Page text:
October 30, 2011
Colossal orange crescent moon hanging so low over the Badlands it looks to be resting on top of them and within my reach ..

©JEAN LAUGHTON 

October 23, 2011

Farewell to the Cowboying Couple


Farewell to my friends and ranching neighbors Chris & Diana Elwood who have been a cowboying together for over thirty five years. Things will not be the same without this hard working, salt of the earth, cowboying couple in the area. After 16 years on the nearby old Double X Ranch - starting as hands at the Pines Camp then moving up to excellent managers of the Double X & 7 Cross, they will be hitting the trail back to Montana. Nothing lasts forever, I know, but sometimes you sure wish it would. Words and photos cannot express friendships formed on horseback while cowboying together and all the gorgeous rides on the Old Double X.  I will miss working together and helping each other out - they were a big part of the crew south of Belvidere, South Dakota. I feel lucky to have got in on some of the years while they were here. Thanks for keeping the Double X a true cowboy ranch and for all your help over the years and of course friendship and laughs. I know I speak for many when I say - you will be missed.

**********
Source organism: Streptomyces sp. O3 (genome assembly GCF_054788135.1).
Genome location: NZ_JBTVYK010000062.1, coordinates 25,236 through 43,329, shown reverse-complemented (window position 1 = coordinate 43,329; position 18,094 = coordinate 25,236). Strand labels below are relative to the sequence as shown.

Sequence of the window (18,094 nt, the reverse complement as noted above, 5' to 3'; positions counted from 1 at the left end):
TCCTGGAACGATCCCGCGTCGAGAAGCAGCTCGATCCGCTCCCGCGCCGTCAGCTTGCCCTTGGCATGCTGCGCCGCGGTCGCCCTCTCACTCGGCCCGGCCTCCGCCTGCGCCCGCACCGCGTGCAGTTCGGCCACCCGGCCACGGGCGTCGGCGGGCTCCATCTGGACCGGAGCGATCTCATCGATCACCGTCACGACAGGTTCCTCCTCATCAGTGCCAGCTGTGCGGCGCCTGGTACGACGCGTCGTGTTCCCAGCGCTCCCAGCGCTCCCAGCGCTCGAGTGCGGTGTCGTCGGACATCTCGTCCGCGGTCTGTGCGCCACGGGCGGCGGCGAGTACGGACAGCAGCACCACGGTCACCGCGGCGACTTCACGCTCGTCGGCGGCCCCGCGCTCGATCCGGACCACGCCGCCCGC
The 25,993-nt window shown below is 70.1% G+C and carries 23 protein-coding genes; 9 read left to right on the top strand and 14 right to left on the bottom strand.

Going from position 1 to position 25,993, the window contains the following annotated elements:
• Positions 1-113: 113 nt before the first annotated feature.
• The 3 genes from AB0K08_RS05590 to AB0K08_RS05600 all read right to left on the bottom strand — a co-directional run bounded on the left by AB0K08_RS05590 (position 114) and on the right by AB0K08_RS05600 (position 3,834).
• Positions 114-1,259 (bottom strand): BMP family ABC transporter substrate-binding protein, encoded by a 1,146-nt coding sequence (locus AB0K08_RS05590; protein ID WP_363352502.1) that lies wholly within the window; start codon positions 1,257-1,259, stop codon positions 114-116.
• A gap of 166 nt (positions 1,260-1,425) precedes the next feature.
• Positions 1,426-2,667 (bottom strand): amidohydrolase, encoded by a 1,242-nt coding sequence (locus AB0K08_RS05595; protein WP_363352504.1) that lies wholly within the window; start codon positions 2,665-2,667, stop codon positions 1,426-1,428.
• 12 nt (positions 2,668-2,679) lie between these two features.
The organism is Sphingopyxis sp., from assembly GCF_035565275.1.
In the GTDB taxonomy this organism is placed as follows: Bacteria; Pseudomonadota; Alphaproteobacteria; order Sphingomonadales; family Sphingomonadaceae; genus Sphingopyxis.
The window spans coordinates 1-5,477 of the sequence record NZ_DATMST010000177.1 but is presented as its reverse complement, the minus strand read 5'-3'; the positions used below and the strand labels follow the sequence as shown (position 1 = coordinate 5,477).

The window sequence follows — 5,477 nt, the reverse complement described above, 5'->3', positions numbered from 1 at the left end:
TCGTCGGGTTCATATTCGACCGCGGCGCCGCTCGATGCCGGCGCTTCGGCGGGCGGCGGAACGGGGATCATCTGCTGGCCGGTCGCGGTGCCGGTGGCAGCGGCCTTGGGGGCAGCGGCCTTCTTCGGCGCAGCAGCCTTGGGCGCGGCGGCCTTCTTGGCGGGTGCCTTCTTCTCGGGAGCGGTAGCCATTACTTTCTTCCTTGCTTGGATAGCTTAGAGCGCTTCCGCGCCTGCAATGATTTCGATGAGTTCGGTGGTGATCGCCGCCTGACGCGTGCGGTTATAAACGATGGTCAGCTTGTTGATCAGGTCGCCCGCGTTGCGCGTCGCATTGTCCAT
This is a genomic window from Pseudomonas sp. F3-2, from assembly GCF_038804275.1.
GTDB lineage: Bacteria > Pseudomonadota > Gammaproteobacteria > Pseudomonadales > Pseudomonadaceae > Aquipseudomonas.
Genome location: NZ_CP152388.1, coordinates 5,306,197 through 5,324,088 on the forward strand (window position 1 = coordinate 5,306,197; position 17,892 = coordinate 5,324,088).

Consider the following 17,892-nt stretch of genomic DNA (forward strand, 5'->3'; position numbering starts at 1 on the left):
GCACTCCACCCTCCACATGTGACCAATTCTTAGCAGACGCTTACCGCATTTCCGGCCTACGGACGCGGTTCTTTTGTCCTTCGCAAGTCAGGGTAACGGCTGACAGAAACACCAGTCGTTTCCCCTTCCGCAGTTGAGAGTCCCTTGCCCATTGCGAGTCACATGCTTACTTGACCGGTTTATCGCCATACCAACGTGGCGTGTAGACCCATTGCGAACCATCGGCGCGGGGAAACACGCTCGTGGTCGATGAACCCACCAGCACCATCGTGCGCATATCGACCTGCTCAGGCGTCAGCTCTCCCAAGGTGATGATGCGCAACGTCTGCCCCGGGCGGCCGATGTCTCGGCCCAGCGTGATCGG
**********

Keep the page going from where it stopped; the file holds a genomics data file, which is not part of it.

HAPPY TRAILS TO YOU ...

©JEAN LAUGHTON 

October 10, 2011

Gathering Porcupine Pasture - Badure Ranch

 Woke up to the sound of a pack of nearby coyotes. Put on my 'costume' for the day and stepped out of my Scotty camper ready for the day's cowboying ... Headed out on horseback just before sunrise on the Badure Ranch next door ... The Crew: Baxter Badure, Al Badure, Brianna Badure, Colter Carlson, Joe Pavlis, Chris Elwood, Bob Fortune, Charlie Fortune, Kenny Fox, Wade Fox, Lyle O'Bryan and Me ... Watched the sun come up over the yucca covered hills as we rode towards the back of the cowboy movie set of a pasture ...  camera-ready silhouetted cowboys riding the ridges above me ... multi colored cows and calves trailing down the draws... riders decked out in full cowboy gear spread out for miles across a large pasture trailing several hundred head in from all directions ... like an endless reel of iconic cowboy movie scenes come to life one after another ... my mind absorbs the day in a series of 'storyboard' images ... I know this isn't a movie but it sure feels like a celluloid day dream ... Once gathered, we worked the heifers east and the steers west in a dance of cow and calf, horse and rider ... cutting pairs out one at a time while holding the rest back ...with a little chasing now and then making for some great action scenes ... a few cowboys trailed the heifers to Horseshoe Butte and the rest pushed the steers across to Black Pipe ...  Back to a house packed full of vintage beaded gauntlet gloves, antique guns, and old time saddles for lunch in a museum-like setting ... One of the best times of the year- Fall ... one of the best parts of my job - helping the neighbors and riding with the crew from south of Belvidere, South Dakota.